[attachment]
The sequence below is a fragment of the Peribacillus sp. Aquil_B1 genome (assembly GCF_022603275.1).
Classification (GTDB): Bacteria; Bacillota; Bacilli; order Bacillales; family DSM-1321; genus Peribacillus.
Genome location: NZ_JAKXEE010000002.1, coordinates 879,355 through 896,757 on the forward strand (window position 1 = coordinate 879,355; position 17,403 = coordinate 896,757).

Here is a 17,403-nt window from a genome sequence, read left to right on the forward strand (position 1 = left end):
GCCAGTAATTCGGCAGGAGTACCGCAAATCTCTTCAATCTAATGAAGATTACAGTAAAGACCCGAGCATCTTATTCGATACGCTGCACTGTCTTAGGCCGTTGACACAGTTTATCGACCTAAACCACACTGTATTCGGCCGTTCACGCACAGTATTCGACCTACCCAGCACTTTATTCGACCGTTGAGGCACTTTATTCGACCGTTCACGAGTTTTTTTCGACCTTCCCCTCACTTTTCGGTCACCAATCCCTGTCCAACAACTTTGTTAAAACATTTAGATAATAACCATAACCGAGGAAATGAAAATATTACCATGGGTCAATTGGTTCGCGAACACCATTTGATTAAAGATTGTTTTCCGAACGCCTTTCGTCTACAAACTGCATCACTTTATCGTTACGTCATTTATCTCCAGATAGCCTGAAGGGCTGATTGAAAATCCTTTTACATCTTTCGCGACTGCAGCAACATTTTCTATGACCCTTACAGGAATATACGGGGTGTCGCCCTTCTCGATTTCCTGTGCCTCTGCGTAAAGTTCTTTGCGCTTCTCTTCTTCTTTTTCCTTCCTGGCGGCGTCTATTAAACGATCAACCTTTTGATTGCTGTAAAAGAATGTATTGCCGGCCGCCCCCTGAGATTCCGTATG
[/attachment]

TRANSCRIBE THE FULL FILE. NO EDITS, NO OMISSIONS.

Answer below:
The sequence below is a fragment of the Peribacillus sp. Aquil_B1 genome (assembly GCF_022603275.1).
Classification (GTDB): Bacteria; Bacillota; Bacilli; order Bacillales; family DSM-1321; genus Peribacillus.
Genome location: NZ_JAKXEE010000002.1, coordinates 879,355 through 896,757 on the forward strand (window position 1 = coordinate 879,355; position 17,403 = coordinate 896,757).

Here is a 17,403-nt window from a genome sequence, read left to right on the forward strand (position 1 = left end):
GCCAGTAATTCGGCAGGAGTACCGCAAATCTCTTCAATCTAATGAAGATTACAGTAAAGACCCGAGCATCTTATTCGATACGCTGCACTGTCTTAGGCCGTTGACACAGTTTATCGACCTAAACCACACTGTATTCGGCCGTTCACGCACAGTATTCGACCTACCCAGCACTTTATTCGACCGTTGAGGCACTTTATTCGACCGTTCACGAGTTTTTTTCGACCTTCCCCTCACTTTTCGGTCACCAATCCCTGTCCAACAACTTTGTTAAAACATTTAGATAATAACCATAACCGAGGAAATGAAAATATTACCATGGGTCAATTGGTTCGCGAACACCATTTGATTAAAGATTGTTTTCCGAACGCCTTTCGTCTACAAACTGCATCACTTTATCGTTACGTCATTTATCTCCAGATAGCCTGAAGGGCTGATTGAAAATCCTTTTACATCTTTCGCGACTGCAGCAACATTTTCTATGACCCTTACAGGAATATACGGGGTGTCGCCCTTCTCGATTTCCTGTGCCTCTGCGTAAAGTTCTTTGCGCTTCTCTTCTTCTTTTTCCTTCCTGGCGGCGTCTATTAAACGATCAACCTTTTGATTGCTGTAAAAGAATGTATTGCCGGCCGCCCCCTGAGATTCCGTATG